The Jail’s walls were made of solid brick, its floors were concrete, and the roof was made of clay tiles on wooden structures. Inside, the jailer’s office and living quarters were located on the ground floor. The prisoners’ cell rooms were located on the second floor, along with the hanging room in the tower. The second floor probably had one or more steel cell-block units.

During the cold winter, wood-burning stoves were used to heat the jail and keep the prisoners warm. Their water source was usually a windmill and wooden water tank that stood behind the Jail.

According to records, the hanging apparatus was used only once. The condemned Abram Ortiz was convicted of rape and murder and executed in 1913. No other hangings are on record. Local folklore rumors Ortiz’ ghost haunts the jail by clanking his shackles. Years later, other reports by volunteer firemen bunking on the second floor claim “hearing things” throughout the night.

In 1922, the Jail was replaced by a larger successor. The old 1910 jail saw use as a community center and in the 30’s was turned into the fire station and city hall. A brick “garage” for fire trucks was built alongside (in what is now the Heritage Courtyard), facing McIntyre Street. The firemen’s sleeping quarters were on the second floor, with a pole to slide down to the trucks.

Replaced by a new city hall and fire station in the mid-1960’s, the Jail was vacant and deteriorating. It was then chosen as the home for the newly-organized Hidalgo County Historical Museum.

The Jail was refurbished, the window bars were reconstructed, the roofs repaired and air conditioning installed. The Jail was added to the State list of registered historical landmarks, with a medallion and marker from the Texas State Historical Survey Committee (now the Texas Historical Commission).

The Jail’s walls were made of solid brick, its floors were concrete, and the roof was made of clay tiles on wooden structures. Inside, the jailer’s office and living quarters were located on the ground floor. The prisoners’ cell rooms were located on the second floor, along with the hanging room in the tower. The second floor probably had one or more steel cell-block units.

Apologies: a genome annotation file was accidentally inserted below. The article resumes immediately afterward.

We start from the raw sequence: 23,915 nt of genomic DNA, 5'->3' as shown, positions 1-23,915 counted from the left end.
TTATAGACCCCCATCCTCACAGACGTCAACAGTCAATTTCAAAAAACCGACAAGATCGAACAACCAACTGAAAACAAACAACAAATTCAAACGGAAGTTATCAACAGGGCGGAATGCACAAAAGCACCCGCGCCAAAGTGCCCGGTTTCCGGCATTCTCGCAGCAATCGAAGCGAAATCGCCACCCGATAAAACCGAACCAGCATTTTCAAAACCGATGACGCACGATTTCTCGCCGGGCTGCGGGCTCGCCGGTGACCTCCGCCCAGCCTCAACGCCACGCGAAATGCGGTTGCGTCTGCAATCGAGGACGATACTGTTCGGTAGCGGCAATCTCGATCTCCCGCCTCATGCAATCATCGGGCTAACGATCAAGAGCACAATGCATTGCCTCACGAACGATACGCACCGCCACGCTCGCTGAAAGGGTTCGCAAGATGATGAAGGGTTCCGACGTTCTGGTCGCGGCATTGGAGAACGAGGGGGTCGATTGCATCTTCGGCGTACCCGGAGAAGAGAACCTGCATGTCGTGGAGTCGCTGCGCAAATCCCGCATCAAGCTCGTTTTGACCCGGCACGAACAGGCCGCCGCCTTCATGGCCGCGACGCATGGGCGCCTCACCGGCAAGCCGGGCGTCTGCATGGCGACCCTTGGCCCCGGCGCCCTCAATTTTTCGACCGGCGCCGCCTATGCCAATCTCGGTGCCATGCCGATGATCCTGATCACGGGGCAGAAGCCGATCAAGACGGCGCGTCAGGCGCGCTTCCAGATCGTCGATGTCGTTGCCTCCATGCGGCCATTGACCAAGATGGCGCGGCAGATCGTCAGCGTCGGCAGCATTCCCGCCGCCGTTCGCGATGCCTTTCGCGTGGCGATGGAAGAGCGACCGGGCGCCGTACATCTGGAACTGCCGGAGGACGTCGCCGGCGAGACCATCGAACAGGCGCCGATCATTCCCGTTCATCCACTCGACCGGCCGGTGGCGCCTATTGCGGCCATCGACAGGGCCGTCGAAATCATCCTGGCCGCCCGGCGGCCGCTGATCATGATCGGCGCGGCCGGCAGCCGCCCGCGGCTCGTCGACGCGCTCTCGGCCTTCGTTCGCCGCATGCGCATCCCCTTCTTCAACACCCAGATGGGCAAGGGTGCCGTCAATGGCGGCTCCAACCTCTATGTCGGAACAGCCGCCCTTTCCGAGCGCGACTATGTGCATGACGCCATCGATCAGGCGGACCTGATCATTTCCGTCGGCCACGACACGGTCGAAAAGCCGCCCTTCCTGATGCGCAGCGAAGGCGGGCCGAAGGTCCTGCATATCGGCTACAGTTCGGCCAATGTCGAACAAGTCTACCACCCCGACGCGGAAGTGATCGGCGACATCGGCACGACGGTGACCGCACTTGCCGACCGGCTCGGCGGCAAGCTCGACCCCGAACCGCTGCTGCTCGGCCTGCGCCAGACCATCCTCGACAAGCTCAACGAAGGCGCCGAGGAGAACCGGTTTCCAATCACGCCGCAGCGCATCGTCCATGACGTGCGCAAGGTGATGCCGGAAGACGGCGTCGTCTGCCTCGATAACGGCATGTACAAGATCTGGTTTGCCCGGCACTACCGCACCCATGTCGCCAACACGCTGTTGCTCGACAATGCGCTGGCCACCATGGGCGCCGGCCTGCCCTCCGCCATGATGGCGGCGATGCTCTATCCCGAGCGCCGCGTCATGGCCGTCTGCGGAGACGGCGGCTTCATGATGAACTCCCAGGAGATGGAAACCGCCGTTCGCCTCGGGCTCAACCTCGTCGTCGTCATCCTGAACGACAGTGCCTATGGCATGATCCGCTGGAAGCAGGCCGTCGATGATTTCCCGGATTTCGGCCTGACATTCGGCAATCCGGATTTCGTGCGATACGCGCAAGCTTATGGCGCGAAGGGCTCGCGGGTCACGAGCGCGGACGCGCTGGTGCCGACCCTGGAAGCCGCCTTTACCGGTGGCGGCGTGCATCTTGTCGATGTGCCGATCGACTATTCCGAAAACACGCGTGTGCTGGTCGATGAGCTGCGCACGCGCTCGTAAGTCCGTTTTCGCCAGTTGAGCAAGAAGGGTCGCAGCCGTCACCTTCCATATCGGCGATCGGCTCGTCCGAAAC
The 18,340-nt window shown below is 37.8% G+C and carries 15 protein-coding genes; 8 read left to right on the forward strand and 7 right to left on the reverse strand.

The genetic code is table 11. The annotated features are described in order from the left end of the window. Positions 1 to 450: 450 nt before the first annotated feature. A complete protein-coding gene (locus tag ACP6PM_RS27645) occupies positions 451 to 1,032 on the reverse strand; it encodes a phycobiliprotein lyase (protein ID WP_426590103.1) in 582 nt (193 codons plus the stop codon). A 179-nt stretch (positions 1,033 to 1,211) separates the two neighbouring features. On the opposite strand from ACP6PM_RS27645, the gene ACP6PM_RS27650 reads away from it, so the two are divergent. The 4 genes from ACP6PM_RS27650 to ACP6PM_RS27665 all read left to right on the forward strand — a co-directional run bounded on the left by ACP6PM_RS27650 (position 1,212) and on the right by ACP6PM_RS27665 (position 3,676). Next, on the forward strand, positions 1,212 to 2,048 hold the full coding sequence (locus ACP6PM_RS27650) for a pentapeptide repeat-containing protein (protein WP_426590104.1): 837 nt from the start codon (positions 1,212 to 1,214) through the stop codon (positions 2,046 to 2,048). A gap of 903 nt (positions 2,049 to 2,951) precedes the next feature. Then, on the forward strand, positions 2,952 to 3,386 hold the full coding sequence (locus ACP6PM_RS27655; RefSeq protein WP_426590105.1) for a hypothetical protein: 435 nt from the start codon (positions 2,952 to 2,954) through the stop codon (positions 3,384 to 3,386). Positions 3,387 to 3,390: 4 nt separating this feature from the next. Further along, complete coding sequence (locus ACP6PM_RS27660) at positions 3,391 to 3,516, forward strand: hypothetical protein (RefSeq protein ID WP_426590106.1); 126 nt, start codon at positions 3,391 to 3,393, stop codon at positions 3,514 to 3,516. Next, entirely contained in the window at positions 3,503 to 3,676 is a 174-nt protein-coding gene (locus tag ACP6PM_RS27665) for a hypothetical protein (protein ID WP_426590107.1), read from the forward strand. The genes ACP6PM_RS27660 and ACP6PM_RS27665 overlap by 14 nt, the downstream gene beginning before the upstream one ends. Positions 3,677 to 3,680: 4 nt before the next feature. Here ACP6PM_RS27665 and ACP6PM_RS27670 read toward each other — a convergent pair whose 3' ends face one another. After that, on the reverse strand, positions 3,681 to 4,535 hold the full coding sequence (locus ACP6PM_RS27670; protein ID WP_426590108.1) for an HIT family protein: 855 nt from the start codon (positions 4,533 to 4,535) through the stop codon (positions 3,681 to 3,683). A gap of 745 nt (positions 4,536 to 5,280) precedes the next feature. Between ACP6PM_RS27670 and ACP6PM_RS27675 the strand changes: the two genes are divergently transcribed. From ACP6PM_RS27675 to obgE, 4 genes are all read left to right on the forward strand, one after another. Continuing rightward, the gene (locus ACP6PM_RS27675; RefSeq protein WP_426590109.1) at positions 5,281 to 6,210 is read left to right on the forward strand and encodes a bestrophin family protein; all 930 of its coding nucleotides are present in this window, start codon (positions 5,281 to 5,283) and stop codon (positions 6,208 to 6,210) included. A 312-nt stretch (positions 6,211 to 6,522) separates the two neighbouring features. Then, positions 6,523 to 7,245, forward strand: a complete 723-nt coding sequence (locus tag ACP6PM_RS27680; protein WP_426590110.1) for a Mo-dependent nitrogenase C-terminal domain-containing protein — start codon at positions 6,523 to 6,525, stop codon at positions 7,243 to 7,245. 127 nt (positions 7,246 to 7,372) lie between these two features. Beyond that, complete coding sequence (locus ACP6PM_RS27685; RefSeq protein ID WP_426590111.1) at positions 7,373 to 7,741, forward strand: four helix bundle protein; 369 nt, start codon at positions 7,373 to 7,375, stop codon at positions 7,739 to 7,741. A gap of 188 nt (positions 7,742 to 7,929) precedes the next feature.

During the cold winter, wood-burning stoves were used to heat the jail and keep the prisoners warm. Their water source was usually a windmill and wooden water tank that stood behind the Jail.

According to records, the hanging apparatus was used only once. The condemned Abram Ortiz was convicted of rape and murder and executed in 1913. No other hangings are on record. Local folklore rumors Ortiz’ ghost haunts the jail by clanking his shackles. Years later, other reports by volunteer firemen bunking on the second floor claim “hearing things” throughout the night.

The Old Jail museum opened in April, 1970. As the popularity of the museum grew, it prompted a “North Wing” addition in 1975-77 to house more exhibits, collections storage, offices and workshops. Over the years the Jail has remained a significant part of the museum. It still houses exhibits and the hanging room which is one of our most popular attractions.

But after years of standing in South Texas, the unfavorable weather conditions have taken their toll. The chief culprit—rising damp in the porous walls, which is causing masonry deterioration. It has allowed ground water to migrate upward through all of the walls, into the second floor level. The result is slow deterioration of bricks, mortar and wall finishes. Some cracks have also appeared in floors and walls. The chief preventive treatment will be the installation of a “damp-proof barrier.” As of April 2017, the 1910 Jail is being renovated and will continue for the next few months. We would like to thank the community and donors for their financial support in restoring the beauty of the 1910 Jail.

200 N Closner Blvd   Edinburg, Texas 78541

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